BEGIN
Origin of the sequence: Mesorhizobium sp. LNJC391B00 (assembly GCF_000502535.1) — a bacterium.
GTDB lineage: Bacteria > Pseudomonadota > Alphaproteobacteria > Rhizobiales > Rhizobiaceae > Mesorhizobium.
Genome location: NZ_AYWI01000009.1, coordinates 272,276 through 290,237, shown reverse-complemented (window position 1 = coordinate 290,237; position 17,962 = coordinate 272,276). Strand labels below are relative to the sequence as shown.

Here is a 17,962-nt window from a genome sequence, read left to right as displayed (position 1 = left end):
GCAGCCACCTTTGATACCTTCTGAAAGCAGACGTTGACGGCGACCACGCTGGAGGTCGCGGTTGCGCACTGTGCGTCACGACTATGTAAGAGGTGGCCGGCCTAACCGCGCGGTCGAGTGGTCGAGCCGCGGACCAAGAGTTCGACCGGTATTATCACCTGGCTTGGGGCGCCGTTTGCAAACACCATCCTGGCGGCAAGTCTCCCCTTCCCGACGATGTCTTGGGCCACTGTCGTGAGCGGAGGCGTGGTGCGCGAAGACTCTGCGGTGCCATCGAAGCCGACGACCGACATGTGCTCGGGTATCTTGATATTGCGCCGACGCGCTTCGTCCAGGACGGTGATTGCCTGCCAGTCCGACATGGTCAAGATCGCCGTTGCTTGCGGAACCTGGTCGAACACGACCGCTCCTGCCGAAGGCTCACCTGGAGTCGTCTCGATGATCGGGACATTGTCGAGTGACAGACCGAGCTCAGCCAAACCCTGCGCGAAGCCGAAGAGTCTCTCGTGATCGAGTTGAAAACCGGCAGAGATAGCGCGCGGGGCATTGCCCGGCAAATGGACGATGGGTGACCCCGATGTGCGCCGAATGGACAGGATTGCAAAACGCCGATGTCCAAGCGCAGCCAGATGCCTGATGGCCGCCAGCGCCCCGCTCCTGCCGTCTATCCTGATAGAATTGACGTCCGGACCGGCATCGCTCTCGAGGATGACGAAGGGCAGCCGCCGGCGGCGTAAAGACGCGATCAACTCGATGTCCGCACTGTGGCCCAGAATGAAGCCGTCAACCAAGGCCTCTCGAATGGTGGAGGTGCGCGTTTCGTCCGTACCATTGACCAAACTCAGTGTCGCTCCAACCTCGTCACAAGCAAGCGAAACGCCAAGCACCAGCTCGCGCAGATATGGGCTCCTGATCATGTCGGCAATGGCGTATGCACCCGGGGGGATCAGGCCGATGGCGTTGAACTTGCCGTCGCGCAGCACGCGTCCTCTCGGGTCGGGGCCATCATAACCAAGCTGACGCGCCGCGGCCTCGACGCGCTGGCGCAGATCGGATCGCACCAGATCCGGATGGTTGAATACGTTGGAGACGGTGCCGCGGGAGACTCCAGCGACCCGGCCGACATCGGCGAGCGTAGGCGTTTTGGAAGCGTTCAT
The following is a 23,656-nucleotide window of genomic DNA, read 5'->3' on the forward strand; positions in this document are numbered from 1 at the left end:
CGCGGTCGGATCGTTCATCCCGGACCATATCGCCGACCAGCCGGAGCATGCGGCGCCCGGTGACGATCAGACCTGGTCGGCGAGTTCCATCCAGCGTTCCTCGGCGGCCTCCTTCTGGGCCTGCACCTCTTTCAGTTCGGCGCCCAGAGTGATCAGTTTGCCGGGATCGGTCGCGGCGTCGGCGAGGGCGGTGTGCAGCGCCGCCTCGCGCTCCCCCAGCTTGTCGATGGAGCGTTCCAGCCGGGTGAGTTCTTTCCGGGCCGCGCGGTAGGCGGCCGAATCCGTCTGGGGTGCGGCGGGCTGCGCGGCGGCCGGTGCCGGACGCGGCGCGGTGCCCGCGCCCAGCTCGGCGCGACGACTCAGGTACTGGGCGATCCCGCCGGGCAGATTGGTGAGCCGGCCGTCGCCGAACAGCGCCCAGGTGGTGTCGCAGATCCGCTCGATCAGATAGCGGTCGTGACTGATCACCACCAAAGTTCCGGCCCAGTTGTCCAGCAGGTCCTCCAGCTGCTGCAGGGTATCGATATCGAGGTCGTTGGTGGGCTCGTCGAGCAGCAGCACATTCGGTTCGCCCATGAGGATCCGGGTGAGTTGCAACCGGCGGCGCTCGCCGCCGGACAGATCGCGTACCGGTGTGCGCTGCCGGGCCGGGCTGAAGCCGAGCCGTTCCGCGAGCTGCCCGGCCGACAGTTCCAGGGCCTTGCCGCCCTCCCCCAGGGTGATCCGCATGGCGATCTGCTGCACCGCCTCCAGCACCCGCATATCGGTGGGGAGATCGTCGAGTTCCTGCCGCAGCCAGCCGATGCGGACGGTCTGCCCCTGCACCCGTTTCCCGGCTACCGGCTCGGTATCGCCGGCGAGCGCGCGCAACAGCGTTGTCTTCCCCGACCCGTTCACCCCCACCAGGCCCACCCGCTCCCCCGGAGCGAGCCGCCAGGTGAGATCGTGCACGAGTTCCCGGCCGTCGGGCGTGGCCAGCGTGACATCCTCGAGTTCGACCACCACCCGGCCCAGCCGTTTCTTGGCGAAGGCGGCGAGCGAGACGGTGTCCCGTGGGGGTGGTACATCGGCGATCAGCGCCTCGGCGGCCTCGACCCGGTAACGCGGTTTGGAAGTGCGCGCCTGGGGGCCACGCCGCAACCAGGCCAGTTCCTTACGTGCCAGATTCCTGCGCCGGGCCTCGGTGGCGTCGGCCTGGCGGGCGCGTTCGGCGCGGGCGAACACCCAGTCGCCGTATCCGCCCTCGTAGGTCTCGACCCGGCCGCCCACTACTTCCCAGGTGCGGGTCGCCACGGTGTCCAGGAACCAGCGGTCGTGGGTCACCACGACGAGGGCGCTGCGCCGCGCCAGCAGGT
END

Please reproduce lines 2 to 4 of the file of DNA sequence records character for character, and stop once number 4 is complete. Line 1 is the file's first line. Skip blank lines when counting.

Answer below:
GTDB lineage: Bacteria > Pseudomonadota > Alphaproteobacteria > Rhizobiales > Rhizobiaceae > Mesorhizobium.
Genome location: NZ_AYWI01000009.1, coordinates 272,276 through 290,237, shown reverse-complemented (window position 1 = coordinate 290,237; position 17,962 = coordinate 272,276). Strand labels below are relative to the sequence as shown.

Here is a 17,962-nt window from a genome sequence, read left to right as displayed (position 1 = left end):